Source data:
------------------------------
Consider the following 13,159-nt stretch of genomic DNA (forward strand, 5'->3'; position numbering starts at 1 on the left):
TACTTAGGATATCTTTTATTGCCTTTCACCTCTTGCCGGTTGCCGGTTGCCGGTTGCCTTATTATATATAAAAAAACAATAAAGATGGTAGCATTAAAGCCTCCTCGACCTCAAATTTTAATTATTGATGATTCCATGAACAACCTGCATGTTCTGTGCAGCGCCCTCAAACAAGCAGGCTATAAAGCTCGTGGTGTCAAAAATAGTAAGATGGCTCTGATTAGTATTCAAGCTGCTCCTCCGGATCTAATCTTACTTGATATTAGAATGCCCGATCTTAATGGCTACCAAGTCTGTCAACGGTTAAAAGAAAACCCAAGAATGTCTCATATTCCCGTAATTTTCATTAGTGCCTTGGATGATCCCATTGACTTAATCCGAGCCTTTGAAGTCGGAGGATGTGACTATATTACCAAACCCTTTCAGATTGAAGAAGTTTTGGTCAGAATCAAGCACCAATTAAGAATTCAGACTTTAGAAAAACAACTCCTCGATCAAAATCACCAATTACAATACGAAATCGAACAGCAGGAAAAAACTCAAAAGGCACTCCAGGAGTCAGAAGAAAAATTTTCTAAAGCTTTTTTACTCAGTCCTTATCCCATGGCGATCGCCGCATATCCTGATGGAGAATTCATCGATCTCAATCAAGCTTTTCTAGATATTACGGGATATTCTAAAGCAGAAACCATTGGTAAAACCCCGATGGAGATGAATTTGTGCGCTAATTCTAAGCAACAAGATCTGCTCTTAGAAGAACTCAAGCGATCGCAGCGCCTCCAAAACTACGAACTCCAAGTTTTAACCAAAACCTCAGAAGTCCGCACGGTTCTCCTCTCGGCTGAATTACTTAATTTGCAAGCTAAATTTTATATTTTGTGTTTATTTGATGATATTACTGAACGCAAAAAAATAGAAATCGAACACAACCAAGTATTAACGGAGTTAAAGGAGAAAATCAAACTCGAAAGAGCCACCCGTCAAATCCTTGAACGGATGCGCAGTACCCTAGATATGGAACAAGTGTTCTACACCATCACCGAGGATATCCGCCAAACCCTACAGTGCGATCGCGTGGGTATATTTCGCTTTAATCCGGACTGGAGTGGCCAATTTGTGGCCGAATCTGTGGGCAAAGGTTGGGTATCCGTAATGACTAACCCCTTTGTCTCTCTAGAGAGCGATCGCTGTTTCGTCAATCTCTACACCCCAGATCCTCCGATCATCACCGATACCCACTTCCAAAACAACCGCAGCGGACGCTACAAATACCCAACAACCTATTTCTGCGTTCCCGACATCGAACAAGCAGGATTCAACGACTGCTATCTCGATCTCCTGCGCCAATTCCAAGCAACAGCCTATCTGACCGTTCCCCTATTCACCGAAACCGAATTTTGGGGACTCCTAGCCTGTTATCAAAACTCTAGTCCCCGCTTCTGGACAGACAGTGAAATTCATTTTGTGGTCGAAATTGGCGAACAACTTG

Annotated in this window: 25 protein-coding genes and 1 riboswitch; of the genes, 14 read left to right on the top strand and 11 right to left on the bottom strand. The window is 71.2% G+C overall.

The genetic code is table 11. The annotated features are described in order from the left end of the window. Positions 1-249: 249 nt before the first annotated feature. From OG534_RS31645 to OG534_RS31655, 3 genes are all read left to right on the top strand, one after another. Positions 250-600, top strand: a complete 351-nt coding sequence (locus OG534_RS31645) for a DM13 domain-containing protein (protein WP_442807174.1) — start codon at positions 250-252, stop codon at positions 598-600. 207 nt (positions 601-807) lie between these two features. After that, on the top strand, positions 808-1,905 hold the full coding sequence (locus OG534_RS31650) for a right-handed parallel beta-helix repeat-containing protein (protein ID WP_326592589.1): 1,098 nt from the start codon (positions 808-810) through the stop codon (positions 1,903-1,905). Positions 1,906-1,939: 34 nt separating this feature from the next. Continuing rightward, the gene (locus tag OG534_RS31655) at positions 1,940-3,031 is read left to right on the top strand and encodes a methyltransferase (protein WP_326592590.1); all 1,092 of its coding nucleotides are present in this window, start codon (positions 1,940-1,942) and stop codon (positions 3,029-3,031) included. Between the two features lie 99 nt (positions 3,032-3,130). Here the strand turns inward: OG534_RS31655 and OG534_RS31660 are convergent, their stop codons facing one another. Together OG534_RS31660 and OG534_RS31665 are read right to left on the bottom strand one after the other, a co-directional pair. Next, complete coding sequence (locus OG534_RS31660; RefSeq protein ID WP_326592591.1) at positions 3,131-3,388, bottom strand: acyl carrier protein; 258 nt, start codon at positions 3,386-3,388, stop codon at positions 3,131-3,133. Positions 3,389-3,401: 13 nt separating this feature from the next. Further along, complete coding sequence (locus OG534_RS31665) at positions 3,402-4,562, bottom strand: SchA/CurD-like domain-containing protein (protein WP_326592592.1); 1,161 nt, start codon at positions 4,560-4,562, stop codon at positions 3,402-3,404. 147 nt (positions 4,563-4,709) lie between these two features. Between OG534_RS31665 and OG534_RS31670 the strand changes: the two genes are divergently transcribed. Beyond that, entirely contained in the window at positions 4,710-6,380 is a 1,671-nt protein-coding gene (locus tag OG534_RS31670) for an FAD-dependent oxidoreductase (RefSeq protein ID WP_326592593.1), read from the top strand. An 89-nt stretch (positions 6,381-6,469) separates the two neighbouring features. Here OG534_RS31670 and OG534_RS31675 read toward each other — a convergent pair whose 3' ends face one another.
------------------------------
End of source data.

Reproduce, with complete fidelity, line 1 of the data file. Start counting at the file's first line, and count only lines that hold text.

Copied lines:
Consider the following 13,159-nt stretch of genomic DNA (forward strand, 5'->3'; position numbering starts at 1 on the left):